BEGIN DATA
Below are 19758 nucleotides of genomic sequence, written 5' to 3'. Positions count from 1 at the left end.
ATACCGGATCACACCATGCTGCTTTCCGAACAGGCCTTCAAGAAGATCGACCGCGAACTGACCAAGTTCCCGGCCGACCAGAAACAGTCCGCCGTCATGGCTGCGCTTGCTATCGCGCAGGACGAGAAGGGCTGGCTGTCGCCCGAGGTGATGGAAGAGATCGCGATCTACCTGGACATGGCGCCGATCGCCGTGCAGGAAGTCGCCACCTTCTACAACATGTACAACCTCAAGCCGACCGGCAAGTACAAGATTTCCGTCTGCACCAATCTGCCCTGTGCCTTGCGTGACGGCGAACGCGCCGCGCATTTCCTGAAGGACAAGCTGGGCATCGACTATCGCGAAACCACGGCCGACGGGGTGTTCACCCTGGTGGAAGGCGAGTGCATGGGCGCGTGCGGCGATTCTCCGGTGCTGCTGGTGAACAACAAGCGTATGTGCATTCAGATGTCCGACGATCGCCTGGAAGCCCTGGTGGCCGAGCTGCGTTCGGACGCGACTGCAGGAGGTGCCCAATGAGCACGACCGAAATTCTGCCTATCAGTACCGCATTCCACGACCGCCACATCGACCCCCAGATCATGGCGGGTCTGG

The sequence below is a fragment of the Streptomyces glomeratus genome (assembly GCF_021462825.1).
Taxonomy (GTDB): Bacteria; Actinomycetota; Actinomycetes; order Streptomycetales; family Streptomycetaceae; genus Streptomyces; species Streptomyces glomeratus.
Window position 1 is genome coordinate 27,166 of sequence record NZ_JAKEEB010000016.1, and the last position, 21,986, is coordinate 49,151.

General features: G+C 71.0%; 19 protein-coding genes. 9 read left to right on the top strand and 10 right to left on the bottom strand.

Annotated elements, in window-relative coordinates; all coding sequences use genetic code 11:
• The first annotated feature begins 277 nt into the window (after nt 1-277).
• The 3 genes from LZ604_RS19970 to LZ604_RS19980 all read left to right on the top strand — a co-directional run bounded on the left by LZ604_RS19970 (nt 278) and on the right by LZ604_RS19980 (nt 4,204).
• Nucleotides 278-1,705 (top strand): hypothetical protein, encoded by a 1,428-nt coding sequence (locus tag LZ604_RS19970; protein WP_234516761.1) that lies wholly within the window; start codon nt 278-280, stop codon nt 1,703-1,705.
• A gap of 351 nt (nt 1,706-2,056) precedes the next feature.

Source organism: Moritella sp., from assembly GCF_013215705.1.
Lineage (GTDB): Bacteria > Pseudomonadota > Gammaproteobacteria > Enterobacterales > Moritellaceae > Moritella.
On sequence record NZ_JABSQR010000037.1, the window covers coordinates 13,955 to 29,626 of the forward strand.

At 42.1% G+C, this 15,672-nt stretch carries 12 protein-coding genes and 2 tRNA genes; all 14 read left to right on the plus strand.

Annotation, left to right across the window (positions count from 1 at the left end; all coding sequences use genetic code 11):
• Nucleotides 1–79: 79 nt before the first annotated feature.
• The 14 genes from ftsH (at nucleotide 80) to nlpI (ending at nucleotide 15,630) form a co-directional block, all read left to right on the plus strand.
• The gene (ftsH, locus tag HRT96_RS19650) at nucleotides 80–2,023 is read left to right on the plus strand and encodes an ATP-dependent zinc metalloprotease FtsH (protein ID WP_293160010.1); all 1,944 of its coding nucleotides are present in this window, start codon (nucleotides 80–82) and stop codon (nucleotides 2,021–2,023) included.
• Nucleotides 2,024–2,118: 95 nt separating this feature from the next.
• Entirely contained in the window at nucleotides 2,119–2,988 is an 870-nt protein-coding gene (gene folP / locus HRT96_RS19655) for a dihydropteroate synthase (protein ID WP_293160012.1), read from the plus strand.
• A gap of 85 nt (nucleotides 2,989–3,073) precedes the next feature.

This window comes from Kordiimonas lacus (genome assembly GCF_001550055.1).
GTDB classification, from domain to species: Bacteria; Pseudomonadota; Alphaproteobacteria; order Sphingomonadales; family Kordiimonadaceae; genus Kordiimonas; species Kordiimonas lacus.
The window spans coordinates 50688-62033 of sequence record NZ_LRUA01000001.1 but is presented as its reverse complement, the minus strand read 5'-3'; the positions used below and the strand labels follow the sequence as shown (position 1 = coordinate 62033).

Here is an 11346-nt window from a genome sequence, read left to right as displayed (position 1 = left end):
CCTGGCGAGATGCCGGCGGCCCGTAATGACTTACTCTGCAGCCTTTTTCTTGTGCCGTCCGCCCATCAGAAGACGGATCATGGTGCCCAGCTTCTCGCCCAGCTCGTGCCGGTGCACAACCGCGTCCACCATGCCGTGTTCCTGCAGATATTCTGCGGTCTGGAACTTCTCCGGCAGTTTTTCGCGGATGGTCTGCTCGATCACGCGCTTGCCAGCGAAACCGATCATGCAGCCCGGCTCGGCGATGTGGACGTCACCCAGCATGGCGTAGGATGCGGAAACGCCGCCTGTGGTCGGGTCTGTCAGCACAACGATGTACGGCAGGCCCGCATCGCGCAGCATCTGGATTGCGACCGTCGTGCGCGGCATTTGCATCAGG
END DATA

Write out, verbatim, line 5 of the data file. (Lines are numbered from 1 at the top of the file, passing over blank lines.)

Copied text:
Window position 1 is genome coordinate 27,166 of sequence record NZ_JAKEEB010000016.1, and the last position, 21,986, is coordinate 49,151.